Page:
Becky Zee: My biggest lesson this year was to take a break every now and then. I felt overwhelmed and terrified that if I stopped posting, making, and selling for even just a little bit, I’d lose momentum and everything I had built over the last decade would come crashing down around my ears! It’s so hard to stop when you see everyone else working like crazy all around you. Well, I had to stop, because I was so tired, frazzled, and overwhelmed. 

And you know what happened? The sky didn’t fall. My world did not collapse. My work was not forgotten. The momentum I built up with my business caused everything to keep moving ahead while I took a much-needed break. I got some sleep. I took care of some household chores. I visited my family. And then, when I got back to work, I felt such a great surge of creativity and energy! It more than made up for the time I thought I was losing. So now I am working on balancing my work with my rest. The combination adds up to much better things for both me and my art.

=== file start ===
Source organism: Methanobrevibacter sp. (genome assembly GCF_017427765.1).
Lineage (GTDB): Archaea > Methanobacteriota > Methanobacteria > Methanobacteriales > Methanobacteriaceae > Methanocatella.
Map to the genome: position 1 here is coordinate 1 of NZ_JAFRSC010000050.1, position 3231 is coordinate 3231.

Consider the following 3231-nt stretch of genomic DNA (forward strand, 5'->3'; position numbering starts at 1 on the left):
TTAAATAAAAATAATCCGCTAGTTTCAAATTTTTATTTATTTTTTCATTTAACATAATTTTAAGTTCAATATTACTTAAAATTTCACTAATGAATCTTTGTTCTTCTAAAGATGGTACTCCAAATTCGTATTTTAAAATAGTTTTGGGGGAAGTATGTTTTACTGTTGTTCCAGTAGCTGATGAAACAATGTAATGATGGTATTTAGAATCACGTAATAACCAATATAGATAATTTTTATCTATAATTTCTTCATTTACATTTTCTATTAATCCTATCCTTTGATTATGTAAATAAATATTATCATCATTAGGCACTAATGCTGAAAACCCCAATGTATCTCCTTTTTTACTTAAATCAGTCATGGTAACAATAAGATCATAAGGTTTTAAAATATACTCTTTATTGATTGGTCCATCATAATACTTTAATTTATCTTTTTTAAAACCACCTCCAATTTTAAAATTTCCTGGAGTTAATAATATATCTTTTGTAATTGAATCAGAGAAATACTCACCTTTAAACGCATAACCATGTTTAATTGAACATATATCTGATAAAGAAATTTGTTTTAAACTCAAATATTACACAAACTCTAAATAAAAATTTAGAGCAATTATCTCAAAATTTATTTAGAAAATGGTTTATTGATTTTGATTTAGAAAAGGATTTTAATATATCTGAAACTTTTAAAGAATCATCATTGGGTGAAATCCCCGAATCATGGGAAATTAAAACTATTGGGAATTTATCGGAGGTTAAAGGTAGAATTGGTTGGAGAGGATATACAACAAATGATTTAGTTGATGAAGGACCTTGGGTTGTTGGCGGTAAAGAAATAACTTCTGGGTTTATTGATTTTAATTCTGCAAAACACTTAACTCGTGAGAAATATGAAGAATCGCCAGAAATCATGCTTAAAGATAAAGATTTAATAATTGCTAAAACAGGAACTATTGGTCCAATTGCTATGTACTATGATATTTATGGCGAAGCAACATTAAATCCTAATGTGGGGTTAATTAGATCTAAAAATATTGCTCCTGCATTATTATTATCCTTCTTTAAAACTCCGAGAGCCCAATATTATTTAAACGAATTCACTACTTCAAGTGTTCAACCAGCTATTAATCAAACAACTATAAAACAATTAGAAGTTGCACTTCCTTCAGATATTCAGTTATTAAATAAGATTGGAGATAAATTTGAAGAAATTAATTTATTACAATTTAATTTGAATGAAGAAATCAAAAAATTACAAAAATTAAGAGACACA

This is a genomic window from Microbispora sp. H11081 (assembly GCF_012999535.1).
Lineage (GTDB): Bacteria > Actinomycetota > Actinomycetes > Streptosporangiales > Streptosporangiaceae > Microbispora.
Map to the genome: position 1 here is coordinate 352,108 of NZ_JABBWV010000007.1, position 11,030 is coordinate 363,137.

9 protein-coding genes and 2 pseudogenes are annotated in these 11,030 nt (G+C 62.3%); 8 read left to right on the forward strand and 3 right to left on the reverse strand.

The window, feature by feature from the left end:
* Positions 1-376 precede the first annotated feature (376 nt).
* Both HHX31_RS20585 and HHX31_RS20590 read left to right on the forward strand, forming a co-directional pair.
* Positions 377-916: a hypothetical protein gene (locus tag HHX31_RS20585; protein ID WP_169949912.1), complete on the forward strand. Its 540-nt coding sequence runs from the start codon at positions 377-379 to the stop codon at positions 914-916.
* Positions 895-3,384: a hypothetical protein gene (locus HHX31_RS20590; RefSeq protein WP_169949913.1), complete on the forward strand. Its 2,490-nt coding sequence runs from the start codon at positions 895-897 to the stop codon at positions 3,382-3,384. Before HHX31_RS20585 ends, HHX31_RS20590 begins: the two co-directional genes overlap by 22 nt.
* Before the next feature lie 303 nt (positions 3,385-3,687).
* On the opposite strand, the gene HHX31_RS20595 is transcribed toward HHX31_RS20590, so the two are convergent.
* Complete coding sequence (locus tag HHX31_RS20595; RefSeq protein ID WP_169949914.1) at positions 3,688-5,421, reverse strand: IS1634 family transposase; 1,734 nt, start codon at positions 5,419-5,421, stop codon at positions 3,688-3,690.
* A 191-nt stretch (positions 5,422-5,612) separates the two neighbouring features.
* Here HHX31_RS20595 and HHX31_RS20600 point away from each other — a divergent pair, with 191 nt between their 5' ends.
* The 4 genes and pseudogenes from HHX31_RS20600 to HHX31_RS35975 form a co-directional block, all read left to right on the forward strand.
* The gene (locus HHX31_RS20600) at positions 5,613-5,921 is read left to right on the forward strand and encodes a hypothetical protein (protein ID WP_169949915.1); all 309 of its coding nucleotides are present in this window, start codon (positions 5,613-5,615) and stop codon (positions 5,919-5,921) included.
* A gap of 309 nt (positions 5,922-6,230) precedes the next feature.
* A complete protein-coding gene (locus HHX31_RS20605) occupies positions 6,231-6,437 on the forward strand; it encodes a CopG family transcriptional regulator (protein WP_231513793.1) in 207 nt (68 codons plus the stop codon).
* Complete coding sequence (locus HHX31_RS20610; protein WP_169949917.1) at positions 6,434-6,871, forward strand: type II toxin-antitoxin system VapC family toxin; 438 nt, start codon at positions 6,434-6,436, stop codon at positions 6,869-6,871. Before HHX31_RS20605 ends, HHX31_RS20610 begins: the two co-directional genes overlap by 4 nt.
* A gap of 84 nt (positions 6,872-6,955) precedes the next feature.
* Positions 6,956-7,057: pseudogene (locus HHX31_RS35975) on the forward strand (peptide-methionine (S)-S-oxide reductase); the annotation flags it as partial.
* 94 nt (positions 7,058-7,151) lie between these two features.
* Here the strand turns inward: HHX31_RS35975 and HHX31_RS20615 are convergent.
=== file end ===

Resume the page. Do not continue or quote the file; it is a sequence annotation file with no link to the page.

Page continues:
Freeze by Jo Rioux
Freeze by Jo Rioux

“I learned that thinking is overrated.”

Jo Rioux: It might sound strange, but as a bookish, introverted artist, I’m prone to overthinking. I used to try and plan out elaborate illustrations like you would a living room floor plan, but they usually ended up stiff and unappealing. 

I’ve realized that of all the things required to make good art, thinking is right at the bottom of my list. It’s a bit like dancing— if you have to think about it, you probably won’t be doing it very gracefully. I get much more interesting illustrations if I start out with my focal point then let the rest grow organically around it, following the strokes of the pencil.

Embroidery sculpture by Devi Vallabhaneni (Photo: Todd Hellman).
Embroidery sculpture by Devi Vallabhaneni (Photo: Todd Hellman).

“I began making pieces for the sheer joy of them.”

Devi Vallabhaneni: The biggest lesson I learned this past year was to make time to create for the sake of creating. Too often, my time was spent working a specific outcome: a client project, an art competition, or an exhibit.